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Evaluation of the filtration performance of 21 N95 filtering facepiece respirators after prolonged storage.
Viscusi-DJ; Bergman-M; Sinkule-E; Shaffer-RE
Am J Infect Control 2009 Jun; 37(5):381-386
Background: Organizations are stockpiling respirators to prepare for an influenza pandemic. To better understand the effects of prolonged storage, this investigation evaluated the filtration efficiency of 21 different models of National Institute for Occupational Safety and Health (NIOSH)-certified disposable N95 filtering facepiece respirators. These respirators had been stored in their original packaging for a period of at least six years in research laboratories and dry warehouse facilities, ranging in temperature between 15 degrees C-32 degrees C and relative humidity between 20-80%RH. Methods: Filter penetration was measured using an abbreviated version of the NIOSH respirator certification test incorporating a polydisperse sodium chloride aerosol at 85 L/min. Results: Of the 21 respirator models tested, 19 models had both average penetration results of less than 5%. Mean initial penetration values ranged from 0.39% to 5.83%, while mean maximum penetration values ranged from 0.95% to 5.83%. There did not appear to be any correlation between the length of storage and failure to pass the filtration test. Conclusions: Results indicate that most N95 filtering facepiece respirators stored for up to ten years at warehouse conditions will likely have expected levels of filtration performance and the degree of filtration efficiency degradation is likely model specific.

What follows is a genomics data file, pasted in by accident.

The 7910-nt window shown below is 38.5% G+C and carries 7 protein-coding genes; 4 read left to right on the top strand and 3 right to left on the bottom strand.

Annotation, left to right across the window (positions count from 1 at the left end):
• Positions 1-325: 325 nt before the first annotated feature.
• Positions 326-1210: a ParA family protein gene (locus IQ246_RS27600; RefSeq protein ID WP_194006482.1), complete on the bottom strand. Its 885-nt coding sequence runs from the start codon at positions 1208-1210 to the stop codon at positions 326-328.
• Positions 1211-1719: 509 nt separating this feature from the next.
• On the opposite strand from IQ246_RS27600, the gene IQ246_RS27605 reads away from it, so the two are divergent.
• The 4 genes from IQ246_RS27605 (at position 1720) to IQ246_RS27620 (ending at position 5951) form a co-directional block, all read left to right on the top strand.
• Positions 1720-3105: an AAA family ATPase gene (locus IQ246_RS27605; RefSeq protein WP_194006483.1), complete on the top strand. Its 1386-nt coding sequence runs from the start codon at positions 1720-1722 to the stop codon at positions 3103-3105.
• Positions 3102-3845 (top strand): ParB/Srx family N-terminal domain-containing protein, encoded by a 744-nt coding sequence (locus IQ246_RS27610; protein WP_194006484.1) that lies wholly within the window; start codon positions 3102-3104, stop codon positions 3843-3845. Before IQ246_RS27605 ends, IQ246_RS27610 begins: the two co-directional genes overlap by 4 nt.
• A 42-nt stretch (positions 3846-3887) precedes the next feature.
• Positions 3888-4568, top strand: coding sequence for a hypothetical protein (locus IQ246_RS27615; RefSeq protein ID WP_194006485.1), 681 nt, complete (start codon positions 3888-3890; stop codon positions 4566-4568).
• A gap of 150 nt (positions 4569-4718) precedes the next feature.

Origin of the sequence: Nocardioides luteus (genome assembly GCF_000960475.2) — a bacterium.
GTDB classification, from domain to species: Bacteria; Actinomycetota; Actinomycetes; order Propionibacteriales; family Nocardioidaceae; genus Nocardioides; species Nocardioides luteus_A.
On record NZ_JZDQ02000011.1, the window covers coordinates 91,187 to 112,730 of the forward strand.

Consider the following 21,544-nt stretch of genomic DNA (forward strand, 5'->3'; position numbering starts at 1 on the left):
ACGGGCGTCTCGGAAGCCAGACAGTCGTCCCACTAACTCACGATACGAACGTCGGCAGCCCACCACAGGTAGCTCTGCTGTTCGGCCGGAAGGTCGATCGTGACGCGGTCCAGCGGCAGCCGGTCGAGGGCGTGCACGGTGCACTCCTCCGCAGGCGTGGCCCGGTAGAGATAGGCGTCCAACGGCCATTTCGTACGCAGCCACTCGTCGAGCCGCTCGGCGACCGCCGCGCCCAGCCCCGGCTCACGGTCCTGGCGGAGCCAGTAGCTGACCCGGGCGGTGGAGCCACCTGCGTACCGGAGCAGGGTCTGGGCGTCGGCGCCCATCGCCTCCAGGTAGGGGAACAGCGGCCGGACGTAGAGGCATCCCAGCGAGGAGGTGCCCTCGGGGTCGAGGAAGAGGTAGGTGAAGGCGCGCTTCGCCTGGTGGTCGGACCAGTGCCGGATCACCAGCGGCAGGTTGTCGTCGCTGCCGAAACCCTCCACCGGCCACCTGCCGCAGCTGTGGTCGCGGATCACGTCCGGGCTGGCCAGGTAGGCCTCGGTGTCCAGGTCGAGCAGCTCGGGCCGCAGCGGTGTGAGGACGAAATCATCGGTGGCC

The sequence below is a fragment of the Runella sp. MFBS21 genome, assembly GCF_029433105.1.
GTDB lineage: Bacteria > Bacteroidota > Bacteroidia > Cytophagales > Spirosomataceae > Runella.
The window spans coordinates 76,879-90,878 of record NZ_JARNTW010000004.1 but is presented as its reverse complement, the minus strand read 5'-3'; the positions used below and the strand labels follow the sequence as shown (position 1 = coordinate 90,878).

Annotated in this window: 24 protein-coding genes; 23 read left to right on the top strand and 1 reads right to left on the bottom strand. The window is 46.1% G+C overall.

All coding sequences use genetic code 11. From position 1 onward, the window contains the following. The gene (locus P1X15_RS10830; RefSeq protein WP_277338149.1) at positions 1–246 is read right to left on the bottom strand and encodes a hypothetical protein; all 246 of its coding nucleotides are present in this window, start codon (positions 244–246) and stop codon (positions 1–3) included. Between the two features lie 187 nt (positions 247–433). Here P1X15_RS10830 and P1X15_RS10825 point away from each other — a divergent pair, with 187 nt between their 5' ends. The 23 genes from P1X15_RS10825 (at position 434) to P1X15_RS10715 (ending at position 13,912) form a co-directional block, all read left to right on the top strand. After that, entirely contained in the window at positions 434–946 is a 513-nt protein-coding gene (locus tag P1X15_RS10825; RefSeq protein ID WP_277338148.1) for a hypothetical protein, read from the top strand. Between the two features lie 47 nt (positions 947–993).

Filters; Filter-materials; Filter-fabrics; Respirators; Respiratory-protective-equipment; Personal-protective-equipment; Personal-protection; Infectious-diseases
Ronald E. Shaffer, Ph.D., Chief, Technology Research Branch, National Personal Protective Technology Lab (NPPTL), National Institute for Occupational Safety and Health (NIOSH), Centers for Disease Control and Prevention (CDC), 626 Cochrans Mill Road, Bui
Issue of Publication
Healthcare and Social Assistance
American Journal of Infection Control
Page last reviewed: September 2, 2020
Content source: National Institute for Occupational Safety and Health Education and Information Division